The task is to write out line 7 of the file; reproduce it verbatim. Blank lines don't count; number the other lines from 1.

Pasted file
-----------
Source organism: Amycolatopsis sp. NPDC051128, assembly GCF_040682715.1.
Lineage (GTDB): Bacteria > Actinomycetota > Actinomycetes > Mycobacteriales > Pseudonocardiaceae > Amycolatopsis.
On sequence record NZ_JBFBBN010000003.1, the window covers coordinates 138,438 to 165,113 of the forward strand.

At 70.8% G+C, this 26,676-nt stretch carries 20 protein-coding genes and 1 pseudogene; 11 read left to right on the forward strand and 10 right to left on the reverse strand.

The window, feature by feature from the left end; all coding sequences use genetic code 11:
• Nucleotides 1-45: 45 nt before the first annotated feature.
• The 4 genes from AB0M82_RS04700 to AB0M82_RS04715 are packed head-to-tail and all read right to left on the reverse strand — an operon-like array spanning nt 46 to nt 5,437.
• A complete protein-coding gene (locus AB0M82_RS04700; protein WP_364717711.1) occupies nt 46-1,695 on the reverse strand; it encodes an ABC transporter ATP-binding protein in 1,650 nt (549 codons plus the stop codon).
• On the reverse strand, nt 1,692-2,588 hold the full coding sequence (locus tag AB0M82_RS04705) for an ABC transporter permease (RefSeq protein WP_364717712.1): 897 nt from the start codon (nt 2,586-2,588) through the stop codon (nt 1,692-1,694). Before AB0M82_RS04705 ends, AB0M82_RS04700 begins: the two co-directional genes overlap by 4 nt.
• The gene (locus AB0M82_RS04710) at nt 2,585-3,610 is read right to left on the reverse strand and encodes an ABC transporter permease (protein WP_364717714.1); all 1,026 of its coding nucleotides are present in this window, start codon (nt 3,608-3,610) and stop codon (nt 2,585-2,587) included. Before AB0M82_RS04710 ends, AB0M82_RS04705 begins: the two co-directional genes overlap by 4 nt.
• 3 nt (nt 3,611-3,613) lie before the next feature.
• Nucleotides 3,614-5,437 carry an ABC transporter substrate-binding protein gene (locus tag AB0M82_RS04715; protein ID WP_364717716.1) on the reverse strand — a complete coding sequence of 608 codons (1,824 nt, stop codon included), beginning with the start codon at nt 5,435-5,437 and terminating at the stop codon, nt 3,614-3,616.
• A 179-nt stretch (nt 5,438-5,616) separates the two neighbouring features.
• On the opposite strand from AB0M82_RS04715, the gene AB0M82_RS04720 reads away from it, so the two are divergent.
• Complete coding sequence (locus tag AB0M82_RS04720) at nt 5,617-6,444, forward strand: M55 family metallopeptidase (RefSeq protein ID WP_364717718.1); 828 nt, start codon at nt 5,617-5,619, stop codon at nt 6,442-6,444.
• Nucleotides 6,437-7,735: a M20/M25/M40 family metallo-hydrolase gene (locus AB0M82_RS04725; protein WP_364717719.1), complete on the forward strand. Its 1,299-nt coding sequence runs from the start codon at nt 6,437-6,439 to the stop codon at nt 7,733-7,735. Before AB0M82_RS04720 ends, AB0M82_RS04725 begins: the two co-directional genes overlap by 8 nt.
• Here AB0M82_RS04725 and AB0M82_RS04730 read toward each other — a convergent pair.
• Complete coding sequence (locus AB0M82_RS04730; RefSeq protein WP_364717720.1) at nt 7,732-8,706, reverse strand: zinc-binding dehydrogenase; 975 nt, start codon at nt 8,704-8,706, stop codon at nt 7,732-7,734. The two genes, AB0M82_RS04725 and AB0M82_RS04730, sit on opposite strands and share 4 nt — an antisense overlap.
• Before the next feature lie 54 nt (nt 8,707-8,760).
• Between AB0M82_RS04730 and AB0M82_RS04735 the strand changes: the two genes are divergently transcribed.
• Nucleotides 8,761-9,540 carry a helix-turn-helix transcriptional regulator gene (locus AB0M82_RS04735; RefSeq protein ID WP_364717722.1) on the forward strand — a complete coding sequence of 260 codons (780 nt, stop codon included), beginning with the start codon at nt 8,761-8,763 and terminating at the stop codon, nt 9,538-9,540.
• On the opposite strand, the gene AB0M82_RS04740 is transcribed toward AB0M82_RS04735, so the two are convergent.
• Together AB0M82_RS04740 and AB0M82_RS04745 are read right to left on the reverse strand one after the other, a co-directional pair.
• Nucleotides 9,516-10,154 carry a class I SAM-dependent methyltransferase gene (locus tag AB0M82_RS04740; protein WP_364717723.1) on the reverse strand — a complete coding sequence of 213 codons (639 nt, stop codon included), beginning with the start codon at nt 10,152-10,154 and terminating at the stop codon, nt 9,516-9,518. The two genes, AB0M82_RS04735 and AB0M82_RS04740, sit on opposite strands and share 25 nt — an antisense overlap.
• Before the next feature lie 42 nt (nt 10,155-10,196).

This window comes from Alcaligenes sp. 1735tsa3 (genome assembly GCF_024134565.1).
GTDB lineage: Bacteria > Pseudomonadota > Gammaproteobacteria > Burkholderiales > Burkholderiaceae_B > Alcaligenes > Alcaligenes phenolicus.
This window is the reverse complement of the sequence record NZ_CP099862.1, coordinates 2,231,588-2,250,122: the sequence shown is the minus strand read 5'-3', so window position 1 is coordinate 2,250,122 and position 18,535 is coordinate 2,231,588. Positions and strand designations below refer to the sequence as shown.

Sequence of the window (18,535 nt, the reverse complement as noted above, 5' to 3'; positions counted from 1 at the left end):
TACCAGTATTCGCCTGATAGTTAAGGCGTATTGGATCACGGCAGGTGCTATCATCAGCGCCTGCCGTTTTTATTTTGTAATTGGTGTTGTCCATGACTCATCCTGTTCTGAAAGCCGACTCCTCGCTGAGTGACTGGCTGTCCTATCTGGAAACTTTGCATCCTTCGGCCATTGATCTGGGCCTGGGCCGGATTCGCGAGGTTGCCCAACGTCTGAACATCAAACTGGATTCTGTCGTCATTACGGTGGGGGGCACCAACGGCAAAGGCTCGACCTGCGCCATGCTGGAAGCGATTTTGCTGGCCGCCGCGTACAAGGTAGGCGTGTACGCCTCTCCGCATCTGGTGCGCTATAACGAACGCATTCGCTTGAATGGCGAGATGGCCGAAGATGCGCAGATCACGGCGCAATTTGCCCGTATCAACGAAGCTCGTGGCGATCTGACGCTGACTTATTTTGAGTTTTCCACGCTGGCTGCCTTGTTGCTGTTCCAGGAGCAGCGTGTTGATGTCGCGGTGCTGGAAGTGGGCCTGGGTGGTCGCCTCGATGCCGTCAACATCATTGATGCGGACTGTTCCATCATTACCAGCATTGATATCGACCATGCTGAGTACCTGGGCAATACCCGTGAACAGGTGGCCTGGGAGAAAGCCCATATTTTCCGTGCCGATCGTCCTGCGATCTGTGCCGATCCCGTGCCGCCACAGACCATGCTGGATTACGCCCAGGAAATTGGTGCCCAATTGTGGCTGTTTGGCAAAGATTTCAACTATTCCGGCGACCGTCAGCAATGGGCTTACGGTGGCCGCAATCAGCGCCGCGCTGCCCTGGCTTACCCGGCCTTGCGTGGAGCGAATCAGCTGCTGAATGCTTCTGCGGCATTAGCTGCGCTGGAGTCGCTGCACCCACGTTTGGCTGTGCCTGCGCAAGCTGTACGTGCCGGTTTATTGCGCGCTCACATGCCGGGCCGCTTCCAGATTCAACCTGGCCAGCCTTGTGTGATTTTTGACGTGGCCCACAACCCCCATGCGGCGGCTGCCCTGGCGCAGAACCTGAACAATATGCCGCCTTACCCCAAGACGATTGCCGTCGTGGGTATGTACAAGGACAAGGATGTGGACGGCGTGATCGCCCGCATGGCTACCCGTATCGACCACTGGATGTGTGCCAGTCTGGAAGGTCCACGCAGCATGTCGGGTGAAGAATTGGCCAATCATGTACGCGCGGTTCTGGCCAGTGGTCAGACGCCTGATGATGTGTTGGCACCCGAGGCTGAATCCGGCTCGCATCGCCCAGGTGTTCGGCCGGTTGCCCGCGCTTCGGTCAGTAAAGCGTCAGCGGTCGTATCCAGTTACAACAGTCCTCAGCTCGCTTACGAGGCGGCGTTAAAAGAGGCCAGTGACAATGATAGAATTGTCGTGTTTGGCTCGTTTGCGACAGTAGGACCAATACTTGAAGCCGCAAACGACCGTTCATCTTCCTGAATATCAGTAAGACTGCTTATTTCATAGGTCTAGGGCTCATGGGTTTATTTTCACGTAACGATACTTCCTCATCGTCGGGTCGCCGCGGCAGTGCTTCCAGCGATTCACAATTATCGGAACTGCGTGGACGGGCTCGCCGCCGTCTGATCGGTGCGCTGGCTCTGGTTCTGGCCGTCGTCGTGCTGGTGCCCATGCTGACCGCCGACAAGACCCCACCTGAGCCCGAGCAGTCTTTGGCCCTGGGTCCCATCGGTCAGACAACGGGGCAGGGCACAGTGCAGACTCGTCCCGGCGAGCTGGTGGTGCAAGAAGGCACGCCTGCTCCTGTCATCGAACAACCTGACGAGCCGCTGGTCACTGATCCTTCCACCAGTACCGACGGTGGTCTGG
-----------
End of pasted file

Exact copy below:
• The 4 genes from AB0M82_RS04700 to AB0M82_RS04715 are packed head-to-tail and all read right to left on the reverse strand — an operon-like array spanning nt 46 to nt 5,437.